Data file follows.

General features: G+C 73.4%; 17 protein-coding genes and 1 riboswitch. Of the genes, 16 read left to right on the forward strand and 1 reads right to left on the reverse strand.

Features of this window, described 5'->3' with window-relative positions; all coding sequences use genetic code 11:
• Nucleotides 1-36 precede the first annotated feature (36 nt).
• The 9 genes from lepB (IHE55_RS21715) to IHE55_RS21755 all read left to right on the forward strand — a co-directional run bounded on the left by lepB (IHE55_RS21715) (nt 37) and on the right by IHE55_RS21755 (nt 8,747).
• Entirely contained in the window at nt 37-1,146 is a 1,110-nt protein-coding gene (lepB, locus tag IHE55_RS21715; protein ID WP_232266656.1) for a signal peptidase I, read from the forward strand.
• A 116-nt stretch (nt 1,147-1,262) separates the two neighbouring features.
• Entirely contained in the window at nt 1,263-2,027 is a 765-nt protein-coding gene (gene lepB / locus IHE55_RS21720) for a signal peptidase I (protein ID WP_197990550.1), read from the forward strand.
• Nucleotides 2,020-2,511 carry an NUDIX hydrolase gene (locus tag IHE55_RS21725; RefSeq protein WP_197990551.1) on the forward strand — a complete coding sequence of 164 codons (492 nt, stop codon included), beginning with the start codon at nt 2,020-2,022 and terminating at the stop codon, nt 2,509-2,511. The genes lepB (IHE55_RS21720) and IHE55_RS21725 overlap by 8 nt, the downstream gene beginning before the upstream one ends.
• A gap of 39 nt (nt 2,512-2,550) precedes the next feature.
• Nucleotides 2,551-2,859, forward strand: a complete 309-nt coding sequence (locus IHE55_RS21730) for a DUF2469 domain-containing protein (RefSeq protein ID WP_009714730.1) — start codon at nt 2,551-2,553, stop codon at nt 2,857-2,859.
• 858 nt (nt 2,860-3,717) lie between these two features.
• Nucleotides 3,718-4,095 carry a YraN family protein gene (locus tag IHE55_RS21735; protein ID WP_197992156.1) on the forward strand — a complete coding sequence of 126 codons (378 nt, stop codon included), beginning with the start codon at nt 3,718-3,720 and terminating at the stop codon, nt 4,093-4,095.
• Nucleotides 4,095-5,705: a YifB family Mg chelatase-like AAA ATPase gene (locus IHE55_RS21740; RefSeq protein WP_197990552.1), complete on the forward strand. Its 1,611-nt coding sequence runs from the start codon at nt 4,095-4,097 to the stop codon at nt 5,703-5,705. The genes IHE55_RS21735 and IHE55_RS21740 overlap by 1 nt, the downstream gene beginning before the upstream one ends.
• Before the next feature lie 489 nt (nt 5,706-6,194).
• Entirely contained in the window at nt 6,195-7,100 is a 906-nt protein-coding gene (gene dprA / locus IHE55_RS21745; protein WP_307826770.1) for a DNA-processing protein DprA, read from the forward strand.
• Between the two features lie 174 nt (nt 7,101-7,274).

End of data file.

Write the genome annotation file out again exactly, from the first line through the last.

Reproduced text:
General features: G+C 73.4%; 17 protein-coding genes and 1 riboswitch. Of the genes, 16 read left to right on the forward strand and 1 reads right to left on the reverse strand.

Features of this window, described 5'->3' with window-relative positions; all coding sequences use genetic code 11:
• Nucleotides 1-36 precede the first annotated feature (36 nt).
• The 9 genes from lepB (IHE55_RS21715) to IHE55_RS21755 all read left to right on the forward strand — a co-directional run bounded on the left by lepB (IHE55_RS21715) (nt 37) and on the right by IHE55_RS21755 (nt 8,747).
• Entirely contained in the window at nt 37-1,146 is a 1,110-nt protein-coding gene (lepB, locus tag IHE55_RS21715; protein ID WP_232266656.1) for a signal peptidase I, read from the forward strand.
• A 116-nt stretch (nt 1,147-1,262) separates the two neighbouring features.
• Entirely contained in the window at nt 1,263-2,027 is a 765-nt protein-coding gene (gene lepB / locus IHE55_RS21720) for a signal peptidase I (protein ID WP_197990550.1), read from the forward strand.
• Nucleotides 2,020-2,511 carry an NUDIX hydrolase gene (locus tag IHE55_RS21725; RefSeq protein WP_197990551.1) on the forward strand — a complete coding sequence of 164 codons (492 nt, stop codon included), beginning with the start codon at nt 2,020-2,022 and terminating at the stop codon, nt 2,509-2,511. The genes lepB (IHE55_RS21720) and IHE55_RS21725 overlap by 8 nt, the downstream gene beginning before the upstream one ends.
• A gap of 39 nt (nt 2,512-2,550) precedes the next feature.
• Nucleotides 2,551-2,859, forward strand: a complete 309-nt coding sequence (locus IHE55_RS21730) for a DUF2469 domain-containing protein (RefSeq protein ID WP_009714730.1) — start codon at nt 2,551-2,553, stop codon at nt 2,857-2,859.
• 858 nt (nt 2,860-3,717) lie between these two features.
• Nucleotides 3,718-4,095 carry a YraN family protein gene (locus tag IHE55_RS21735; protein ID WP_197992156.1) on the forward strand — a complete coding sequence of 126 codons (378 nt, stop codon included), beginning with the start codon at nt 3,718-3,720 and terminating at the stop codon, nt 4,093-4,095.
• Nucleotides 4,095-5,705: a YifB family Mg chelatase-like AAA ATPase gene (locus IHE55_RS21740; RefSeq protein WP_197990552.1), complete on the forward strand. Its 1,611-nt coding sequence runs from the start codon at nt 4,095-4,097 to the stop codon at nt 5,703-5,705. The genes IHE55_RS21735 and IHE55_RS21740 overlap by 1 nt, the downstream gene beginning before the upstream one ends.
• Before the next feature lie 489 nt (nt 5,706-6,194).
• Entirely contained in the window at nt 6,195-7,100 is a 906-nt protein-coding gene (gene dprA / locus IHE55_RS21745; protein WP_307826770.1) for a DNA-processing protein DprA, read from the forward strand.
• Between the two features lie 174 nt (nt 7,101-7,274).